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Iconic Waiheke winery Man O War rarely fails to deliver and their “Gravestone” Sauvignon Semillon  2017 is pretty spectacular. 85% Sauvignon Blanc & 15% Sémillon this wine is named after the basalt boulders that surround the vineyards and is fermented together for three months marry the flavours before bottling. This wine is dry with flavours of gooseberry and lychee and is available from bottlestores for $28 - a good NZ expression of a Bordeaux White. Enjoy with seafood or shellfish like salmon, scallops or prawns. 

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Last but definitely not least is Misty Cove's "Waitaria" 2016, this blend of Sauvignon Blanc, Pinot Gris & Chardonnay from Marlborough is both Organic and limited edition. These are the people who brought us wine in a can, but just because they are innovating in that space, doesn't mean that they are not serious wine makers and this is a seriously good wine. Once blended the wine is matured in oak for a year before release which gives this wine even more complexity & additional flavours of vanilla that we associate with oak aging on top of the peach & melon oozing from this multidimensional, bone dry wine. Enjoy with pretty much anything but I would most likely eat with an all the trimmings roast chicken. A real treat!

Click the link below to hear my chat with Wendyl on the Long Lunch on RadioLIVE today about these beautiful white blends. 

Royal Easter Show Wine Winners

The Royal Easter Show is NZ’s oldest national wine competition in existance since 1953 so it holds a huge amount of kudos to wine a medal & even more to win a trophy. 

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This year 1003 wines judged and only 71 a mere (7.1%) won gold medals. In order to be considered for a trophy, you have to win a gold medal - so already you can see that the winning a trophy really isn't easy. In addition, 221 silver medals and a further 389 bronze medals were awarded, Interestingly enough the most gold medals were awarded to Chardonnay and Pinot Noir, followed by Sauvignon Blanc which goes to show that the might doesn't always equal right.

As you all know I'm super passionate about aromatics so I was stoked to see Riesling winning 7 medals - though that may not sound like much when you put it into the context of how many Rieslings were entered it actually makes it the most highly awarded varietal - whoop! Hurrah for Riesling! 

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My other great love, Rosé only won 3 golds, which makes me a bit sad but one that did is one of my favs and that the Ned Pinot Rosé 2017 and it is also the Rosé that won a trophy! The Auckland Agricultural & Pastoral Association Trophy for Champion Rosé in fact. You just cannot go wrong with this Rosé from Marisco, it's typical NZ Rosé made from Pinot Noir & I mean that in a good way, a stunning salmon colour, it oozes Strawberries and Cream & it's without question one of my go-to recommend Rosés as it's widely available and a steal at $18.  This Rosé was one of the first to see the desire for great quality Rosé when few other were producing it & though now it seems like everyone is producing the pink stuff this has lost none of its momentum & is consistently one of NZ's best-selling Rosés.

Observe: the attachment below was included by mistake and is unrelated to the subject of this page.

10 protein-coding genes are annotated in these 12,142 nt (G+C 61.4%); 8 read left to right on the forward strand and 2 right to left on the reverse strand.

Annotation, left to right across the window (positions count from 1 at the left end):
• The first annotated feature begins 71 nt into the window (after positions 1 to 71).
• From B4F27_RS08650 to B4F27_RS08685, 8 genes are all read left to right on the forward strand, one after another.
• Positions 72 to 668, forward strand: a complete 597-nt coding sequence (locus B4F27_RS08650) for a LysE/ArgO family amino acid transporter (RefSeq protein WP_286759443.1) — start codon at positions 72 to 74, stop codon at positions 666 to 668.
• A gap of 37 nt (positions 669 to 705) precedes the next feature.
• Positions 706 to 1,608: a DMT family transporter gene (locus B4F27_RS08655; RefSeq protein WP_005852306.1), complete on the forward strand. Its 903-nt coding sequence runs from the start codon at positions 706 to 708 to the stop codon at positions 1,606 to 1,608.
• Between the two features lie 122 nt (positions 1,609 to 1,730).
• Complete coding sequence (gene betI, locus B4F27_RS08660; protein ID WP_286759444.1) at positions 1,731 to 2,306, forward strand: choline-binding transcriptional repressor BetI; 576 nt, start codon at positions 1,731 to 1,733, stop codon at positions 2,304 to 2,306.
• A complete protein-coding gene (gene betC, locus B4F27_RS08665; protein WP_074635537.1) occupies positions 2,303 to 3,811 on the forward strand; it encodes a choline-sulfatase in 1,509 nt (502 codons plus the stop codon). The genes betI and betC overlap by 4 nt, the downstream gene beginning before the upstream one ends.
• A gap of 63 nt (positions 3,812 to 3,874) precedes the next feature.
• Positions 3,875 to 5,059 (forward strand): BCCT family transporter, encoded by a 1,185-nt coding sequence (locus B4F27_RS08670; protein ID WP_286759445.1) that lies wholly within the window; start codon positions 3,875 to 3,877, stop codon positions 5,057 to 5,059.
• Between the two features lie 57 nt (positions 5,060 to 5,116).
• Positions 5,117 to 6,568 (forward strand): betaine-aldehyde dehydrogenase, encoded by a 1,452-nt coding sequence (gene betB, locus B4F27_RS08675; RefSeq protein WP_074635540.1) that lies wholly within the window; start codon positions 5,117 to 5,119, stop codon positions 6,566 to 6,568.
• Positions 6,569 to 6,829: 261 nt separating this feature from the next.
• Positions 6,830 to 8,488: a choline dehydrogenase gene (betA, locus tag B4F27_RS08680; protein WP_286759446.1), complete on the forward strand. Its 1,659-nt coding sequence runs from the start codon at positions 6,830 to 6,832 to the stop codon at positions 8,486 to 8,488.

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The big winner on the night was a Chardonnay (oh be still my beating heart), specifically, the Te Awa Single Estate Hawkes Bay Chardonnay 2016. This stunner won New World Trophy for Champion Chardonnay, as well as the top award of the night the Guala Closures NZ Champion Wine. Not only (all of) that, but the man who makes this wine, Richard Painter, won the Trophy for winemaker of the year. Not too shabby for a wine you can pick up all over for $27, and you should, this Chardy has flavours of citrus blossom & stone fruit & is deliciously full-bodied with a just the right amount of creaminess we come to expect from a great Chardonnay. Congrats Te Awa! 

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I've talked about Saint Clair a bit, but rarely about a Merlot, however, the Saint Clair Pioneer Block 17 Plateau Merlot 2016 from Hawkes Bay is definitely worth talking about. Winning the Generator Rental Services Trophy for Champion Merlot this wine is dense & dark to look at put teams with flavours of black plums & blackberry, it's silky smooth to drink & super moreish available widely for $38. This is definitely one to treat yourself to and I didn't find it too heavy and I tend to find a lot of Merlot quite heavy and one dimensional. This beauty really surprised me & I shared this with a Pinot Noir disciple who was also suitably impressed. 

For the full list of winners from the 2018 Easter Show click here  or click the link below to hear my chat with Wendyl Nissan on the RadioLIVE Long Lunch

NZ wines in the USA

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It's definitely not news that New Zealand wines hold international appeal, particularly our iconic Marlborough Sauvignon Blanc with its grassy, gooseberry, passionfruit zing and that is definitely true of our friends in America. New Zealand was recently announced as the third biggest importer of wine into the US after Italy & France, now considering we make 1% of the world's wine & France & Italy each year vie for the top spot of who produces the most - well that's kinda saying something. It is important to note that this 3rd place status is based on value, not volume. Which is even better as it means that customers in the US are prepared to pay more for a New Zealand wine as a result of our reputation for quality, innovation and sustainable winemaking practices. Our clean, green image overseas means that Americans are prepared to pay more for NZ wine. All that and we gave the world Lorde.....why wouldn't they love us?